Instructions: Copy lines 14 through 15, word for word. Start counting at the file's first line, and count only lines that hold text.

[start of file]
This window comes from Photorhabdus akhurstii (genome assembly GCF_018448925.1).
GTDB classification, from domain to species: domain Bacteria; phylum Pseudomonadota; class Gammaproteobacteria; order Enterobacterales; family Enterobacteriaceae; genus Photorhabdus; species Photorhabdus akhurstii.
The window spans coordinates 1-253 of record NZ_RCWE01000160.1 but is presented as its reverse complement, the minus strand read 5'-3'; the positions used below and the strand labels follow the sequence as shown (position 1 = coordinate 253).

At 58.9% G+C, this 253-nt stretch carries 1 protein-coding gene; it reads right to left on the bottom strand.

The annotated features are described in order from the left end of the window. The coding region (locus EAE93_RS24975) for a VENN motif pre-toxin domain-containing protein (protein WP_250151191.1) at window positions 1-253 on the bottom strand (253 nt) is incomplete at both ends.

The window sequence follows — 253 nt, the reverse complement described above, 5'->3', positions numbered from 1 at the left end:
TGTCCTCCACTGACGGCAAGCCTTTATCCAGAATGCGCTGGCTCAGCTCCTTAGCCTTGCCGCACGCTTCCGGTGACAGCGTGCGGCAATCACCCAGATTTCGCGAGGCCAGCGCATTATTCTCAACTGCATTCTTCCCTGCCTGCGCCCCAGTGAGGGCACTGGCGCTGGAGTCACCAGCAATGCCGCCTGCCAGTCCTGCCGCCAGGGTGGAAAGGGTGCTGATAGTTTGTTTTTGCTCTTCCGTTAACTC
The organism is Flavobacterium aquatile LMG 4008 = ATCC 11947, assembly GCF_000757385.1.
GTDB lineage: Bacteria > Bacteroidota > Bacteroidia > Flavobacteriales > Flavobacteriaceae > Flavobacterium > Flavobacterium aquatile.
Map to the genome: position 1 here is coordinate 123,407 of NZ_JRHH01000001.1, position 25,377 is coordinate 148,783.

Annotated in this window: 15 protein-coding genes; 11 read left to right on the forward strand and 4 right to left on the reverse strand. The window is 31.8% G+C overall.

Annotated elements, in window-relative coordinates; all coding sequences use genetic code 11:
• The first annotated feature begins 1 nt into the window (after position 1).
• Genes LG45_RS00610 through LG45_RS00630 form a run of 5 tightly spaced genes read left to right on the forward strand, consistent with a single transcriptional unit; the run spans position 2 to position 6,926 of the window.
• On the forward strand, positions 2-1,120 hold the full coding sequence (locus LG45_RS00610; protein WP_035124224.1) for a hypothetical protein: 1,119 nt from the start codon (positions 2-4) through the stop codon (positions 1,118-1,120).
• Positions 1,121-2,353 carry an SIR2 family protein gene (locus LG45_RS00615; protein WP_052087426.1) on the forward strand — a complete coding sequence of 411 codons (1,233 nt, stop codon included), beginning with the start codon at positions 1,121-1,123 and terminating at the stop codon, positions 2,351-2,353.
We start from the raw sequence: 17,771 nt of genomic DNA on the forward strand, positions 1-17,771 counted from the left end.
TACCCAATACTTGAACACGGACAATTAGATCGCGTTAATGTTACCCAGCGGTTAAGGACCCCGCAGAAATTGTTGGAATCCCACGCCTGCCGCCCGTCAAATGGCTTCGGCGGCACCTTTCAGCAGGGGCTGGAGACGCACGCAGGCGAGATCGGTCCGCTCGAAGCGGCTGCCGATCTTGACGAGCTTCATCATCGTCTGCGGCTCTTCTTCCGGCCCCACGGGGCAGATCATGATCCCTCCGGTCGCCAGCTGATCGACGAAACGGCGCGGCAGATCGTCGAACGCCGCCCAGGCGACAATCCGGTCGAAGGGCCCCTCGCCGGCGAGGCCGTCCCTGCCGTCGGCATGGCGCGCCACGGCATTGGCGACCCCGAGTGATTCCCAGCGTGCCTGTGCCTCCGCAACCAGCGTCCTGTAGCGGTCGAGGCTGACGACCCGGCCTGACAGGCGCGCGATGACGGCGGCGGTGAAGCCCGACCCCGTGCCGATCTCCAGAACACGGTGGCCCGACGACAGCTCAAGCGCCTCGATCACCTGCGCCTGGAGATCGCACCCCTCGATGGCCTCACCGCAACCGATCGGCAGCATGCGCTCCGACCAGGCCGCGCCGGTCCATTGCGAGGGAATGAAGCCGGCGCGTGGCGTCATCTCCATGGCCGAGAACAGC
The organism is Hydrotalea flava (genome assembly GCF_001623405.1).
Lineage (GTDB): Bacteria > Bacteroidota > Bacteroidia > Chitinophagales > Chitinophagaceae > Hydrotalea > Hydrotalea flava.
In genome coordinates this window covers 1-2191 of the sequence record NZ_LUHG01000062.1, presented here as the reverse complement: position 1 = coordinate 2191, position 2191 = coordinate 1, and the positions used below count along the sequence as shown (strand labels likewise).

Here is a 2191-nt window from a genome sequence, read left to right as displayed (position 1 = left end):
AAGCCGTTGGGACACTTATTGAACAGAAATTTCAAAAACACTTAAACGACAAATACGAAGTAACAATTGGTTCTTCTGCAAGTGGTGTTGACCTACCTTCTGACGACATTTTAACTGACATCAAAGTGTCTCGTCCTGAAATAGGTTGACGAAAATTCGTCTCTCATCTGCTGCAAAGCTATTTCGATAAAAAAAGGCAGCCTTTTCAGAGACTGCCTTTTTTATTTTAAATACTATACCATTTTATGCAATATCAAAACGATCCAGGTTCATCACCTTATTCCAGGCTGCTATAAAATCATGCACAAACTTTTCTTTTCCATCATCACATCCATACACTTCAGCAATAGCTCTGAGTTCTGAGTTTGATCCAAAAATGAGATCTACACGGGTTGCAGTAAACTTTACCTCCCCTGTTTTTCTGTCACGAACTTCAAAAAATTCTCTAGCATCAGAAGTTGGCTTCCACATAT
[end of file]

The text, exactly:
• Genes LG45_RS00610 through LG45_RS00630 form a run of 5 tightly spaced genes read left to right on the forward strand, consistent with a single transcriptional unit; the run spans position 2 to position 6,926 of the window.
• On the forward strand, positions 2-1,120 hold the full coding sequence (locus LG45_RS00610; protein WP_035124224.1) for a hypothetical protein: 1,119 nt from the start codon (positions 2-4) through the stop codon (positions 1,118-1,120).